24 months before he died, he also had his 2 oldest sons murdered because he was insanely jealous over the obvious fact that they would sit on his throne. In fact, just a week before his death, he killed the next son in line for the same reason.
But Herod was well loved by many people . . . especially the Roman emperor who had the Roman senate grant him his wish and give him the title, “King of the Jews.”
You can imagine how upset Herod was when the Magi arrived and asked him, “Where was He, who was born, King of the Jews?” (Matthew 2:1-2)
That was his title . . . and he killed any rival to his throne; which is why he will later order the murder of every little boy under the age of 2 living in the vicinity of Bethlehem. (Matthew 2:16)
These are not easy days to be a priest, serving God.
But our text says that Zachariah was a priest, in the days of Herod, the King of Judea.
The bright spot for the Jewish people is the fact that Herod so desperately wanted their favor that he built the magnificent temple.
The temple itself was built from imported cedar and white marble. Herod’s finest building project. In order to meet the standards of the Jewish priesthood, he used 1,000 specially trained Levites as builders and masons.
The temple itself was made of imported white marble and the doors were overlaid with gold as well as other portions of the temple. It’s shining brilliance lit up the city and you could see it gleaming from miles away.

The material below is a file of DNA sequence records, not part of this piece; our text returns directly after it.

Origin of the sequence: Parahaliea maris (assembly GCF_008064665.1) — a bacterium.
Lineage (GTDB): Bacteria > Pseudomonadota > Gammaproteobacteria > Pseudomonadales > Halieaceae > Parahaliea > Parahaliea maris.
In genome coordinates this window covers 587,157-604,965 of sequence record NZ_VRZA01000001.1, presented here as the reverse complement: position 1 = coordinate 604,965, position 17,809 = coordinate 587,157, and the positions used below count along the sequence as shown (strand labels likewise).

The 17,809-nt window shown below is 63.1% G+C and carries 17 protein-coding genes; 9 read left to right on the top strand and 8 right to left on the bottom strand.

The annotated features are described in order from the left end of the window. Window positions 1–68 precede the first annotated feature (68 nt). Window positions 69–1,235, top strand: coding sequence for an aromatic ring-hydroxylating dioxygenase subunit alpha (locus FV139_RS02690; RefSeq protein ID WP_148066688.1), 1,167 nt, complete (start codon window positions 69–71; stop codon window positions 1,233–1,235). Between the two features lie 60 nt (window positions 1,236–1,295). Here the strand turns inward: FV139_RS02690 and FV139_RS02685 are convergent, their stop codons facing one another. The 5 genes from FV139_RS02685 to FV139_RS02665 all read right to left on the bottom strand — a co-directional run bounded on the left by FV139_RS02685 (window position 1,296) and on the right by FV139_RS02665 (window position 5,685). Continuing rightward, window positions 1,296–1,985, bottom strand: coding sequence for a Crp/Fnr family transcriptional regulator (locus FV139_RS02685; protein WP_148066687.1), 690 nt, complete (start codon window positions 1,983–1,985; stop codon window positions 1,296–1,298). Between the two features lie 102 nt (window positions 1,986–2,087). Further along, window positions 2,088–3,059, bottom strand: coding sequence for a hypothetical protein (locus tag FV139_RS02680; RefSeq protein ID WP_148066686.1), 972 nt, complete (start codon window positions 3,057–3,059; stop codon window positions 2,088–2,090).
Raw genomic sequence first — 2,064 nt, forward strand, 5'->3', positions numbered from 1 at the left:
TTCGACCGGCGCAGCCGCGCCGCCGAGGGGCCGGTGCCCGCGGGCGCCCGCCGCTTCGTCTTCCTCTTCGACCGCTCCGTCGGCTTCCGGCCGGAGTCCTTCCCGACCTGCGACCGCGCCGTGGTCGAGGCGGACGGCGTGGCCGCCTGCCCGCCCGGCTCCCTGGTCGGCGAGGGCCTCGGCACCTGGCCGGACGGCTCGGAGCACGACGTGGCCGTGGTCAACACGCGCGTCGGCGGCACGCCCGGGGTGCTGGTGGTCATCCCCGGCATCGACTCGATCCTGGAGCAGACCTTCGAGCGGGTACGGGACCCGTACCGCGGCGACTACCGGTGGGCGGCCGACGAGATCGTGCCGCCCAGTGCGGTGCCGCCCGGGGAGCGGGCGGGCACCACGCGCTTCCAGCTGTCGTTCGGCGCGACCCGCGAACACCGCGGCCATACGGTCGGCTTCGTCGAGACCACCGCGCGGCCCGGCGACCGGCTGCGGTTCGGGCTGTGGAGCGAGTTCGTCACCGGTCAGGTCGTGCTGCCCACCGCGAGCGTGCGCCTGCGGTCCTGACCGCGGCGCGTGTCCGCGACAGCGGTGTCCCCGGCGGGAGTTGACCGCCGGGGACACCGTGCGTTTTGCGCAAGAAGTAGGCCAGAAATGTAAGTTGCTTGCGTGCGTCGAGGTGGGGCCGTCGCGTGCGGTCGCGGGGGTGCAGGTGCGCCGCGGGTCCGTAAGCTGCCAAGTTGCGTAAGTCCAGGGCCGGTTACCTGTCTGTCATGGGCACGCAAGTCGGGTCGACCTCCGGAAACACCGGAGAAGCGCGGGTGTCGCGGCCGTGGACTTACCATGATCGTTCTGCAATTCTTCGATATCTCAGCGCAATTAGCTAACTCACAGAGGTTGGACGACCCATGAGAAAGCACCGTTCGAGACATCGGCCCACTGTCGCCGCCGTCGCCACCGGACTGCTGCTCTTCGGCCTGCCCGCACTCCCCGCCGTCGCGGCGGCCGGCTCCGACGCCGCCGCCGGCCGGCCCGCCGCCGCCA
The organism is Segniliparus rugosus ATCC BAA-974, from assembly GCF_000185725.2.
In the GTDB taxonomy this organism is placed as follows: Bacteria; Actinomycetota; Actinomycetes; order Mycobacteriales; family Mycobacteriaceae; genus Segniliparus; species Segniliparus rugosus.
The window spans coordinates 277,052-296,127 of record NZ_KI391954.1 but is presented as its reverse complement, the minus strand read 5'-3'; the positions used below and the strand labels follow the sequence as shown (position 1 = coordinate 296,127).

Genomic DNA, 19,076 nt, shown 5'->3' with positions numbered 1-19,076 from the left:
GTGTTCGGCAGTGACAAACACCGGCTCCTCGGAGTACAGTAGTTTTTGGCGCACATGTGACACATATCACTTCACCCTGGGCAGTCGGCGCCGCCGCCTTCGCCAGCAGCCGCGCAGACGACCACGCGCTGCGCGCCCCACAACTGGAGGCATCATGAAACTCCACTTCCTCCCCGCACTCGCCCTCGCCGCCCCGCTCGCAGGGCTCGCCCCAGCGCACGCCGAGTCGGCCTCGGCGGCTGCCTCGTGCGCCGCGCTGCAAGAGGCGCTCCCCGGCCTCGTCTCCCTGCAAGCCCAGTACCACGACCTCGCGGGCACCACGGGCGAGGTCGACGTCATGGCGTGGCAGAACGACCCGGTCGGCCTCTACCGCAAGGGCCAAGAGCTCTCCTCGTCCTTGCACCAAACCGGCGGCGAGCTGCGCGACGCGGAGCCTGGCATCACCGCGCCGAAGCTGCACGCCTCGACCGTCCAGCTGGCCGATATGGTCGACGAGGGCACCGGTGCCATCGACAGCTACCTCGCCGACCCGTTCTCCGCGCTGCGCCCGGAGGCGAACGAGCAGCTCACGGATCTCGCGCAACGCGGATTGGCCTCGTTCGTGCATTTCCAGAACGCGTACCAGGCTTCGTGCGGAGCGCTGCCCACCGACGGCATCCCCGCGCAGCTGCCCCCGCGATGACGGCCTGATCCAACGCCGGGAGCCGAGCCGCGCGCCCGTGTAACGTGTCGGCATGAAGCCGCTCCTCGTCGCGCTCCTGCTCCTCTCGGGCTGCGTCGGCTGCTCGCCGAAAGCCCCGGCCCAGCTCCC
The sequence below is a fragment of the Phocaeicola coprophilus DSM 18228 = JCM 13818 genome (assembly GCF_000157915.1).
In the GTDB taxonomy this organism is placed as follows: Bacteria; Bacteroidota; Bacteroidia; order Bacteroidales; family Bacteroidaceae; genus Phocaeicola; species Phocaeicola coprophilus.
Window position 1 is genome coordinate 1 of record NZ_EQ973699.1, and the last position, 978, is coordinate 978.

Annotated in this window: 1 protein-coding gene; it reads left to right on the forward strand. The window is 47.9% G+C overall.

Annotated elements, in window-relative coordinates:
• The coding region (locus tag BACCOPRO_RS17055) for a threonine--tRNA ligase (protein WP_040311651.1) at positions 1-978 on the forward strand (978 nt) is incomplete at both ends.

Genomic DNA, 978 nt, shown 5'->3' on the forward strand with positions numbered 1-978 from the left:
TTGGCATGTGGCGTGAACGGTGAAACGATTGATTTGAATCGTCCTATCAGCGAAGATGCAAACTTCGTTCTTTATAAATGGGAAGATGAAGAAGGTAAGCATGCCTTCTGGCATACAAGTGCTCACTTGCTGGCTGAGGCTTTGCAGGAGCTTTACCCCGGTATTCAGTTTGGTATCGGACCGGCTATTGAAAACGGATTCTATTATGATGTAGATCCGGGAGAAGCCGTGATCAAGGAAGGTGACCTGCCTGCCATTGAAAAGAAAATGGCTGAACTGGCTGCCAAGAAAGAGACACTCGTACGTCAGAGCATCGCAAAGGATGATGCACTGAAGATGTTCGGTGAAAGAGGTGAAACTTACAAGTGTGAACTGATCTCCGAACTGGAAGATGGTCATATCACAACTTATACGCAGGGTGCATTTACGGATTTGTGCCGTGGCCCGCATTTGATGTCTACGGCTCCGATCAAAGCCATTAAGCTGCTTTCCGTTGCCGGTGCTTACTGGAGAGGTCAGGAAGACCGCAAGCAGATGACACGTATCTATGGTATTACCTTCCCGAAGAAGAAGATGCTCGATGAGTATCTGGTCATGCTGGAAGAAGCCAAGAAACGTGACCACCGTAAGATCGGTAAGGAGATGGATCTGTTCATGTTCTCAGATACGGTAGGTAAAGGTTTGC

Some of a wall surrounding the entire temple precinct is still visible today, known today as the wailing wall where orthodox Jews still pray.
Malachi had prophesied centuries earlier that the sun of righteousness would one day rise with healing in his wings. (Malachi 4:2)
The temple was constructed to match their hopes in the glorious dawning of the light of God’s splendor.
In fact, Josephus described the temple by writing in the 1st century these words, “Being covered on all sides with massive plates of gold, the sun was no sooner up than it radiated so fiery a flash you were compelled to avert your eyes. The temple appeared from a great distance away to be like a snow-clad mountain; for all that was not overlaid with gold was of purest white.”
R. Kent Hughes, Luke, Volume One (Crossway, 1998), p. 19
Imagine, during the days of Herod, how the people anticipated the breaking of the dawn of God’s glorious reign.
Notice how Luke describes this faithful priest and his wife in verse 6. They were both righteous in the sight God, walking blamelessly in all the commandments and requirements of the Lord. 7. But they had no child, because Elizabeth was barren, and they were advanced in years.
That alone was startling news. To be a priest . . . to be faithful God . . . to be serving God with your life brought about the expected quiver full of children. To the orthodox Jew, living in the 1st century, barrenness was considered the rebuke of God.
In fact, the Rabbi’s of this day taught that seven types of people could not expect an intimate walk with God. At the top of the list was a Jew who had no wife (so, single men couldn’t expect the blessings of God) and second on the list was a Jewish couple without children. In fact, during the days of Christ, barrenness was considered valid grounds for divorce.
Adapted from William Barclay, The Gospel of Luke, rev. ed., (Westminster Press, 1975), p. 10